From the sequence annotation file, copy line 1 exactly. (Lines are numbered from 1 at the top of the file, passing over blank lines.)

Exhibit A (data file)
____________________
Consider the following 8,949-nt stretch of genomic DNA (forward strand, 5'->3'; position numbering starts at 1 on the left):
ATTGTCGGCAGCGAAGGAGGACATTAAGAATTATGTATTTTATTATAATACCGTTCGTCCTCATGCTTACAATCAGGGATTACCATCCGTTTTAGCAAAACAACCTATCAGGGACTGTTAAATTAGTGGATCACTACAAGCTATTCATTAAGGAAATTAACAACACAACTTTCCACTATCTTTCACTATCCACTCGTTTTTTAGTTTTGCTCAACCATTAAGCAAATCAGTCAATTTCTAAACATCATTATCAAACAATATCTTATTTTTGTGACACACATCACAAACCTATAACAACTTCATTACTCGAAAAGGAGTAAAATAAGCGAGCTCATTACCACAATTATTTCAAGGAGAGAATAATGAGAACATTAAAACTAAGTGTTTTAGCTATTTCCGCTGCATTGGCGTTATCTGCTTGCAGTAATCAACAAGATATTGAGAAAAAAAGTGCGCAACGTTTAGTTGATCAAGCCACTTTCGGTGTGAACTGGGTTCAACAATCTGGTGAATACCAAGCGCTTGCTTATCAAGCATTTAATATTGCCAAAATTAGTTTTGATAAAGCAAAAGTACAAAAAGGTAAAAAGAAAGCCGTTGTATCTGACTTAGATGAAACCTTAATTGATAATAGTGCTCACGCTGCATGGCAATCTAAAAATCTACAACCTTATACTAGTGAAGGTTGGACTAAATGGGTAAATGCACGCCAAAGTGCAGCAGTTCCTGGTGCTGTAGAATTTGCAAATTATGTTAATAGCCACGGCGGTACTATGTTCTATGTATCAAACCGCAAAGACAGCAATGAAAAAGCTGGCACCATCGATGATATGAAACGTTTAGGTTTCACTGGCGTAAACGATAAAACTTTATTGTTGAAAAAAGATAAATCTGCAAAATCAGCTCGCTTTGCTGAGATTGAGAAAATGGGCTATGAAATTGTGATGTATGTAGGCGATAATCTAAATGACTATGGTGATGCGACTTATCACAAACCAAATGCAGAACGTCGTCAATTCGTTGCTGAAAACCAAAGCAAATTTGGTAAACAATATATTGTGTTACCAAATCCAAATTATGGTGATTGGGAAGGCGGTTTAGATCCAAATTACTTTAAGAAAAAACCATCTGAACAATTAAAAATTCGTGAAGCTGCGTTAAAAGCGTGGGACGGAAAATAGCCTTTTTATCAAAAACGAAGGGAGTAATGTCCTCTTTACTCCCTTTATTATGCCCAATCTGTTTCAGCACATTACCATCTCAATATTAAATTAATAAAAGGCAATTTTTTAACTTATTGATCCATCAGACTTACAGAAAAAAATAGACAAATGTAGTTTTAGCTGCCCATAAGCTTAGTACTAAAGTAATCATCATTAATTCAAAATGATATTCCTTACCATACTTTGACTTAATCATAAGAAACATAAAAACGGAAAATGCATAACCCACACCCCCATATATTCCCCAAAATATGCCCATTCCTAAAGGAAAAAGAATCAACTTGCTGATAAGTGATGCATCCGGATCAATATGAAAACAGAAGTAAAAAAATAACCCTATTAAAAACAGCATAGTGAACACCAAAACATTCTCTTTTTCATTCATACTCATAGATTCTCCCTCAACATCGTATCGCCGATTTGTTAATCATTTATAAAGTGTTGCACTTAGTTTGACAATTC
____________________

Consider the following 8,949-nt stretch of genomic DNA (forward strand, 5'->3'; position numbering starts at 1 on the left):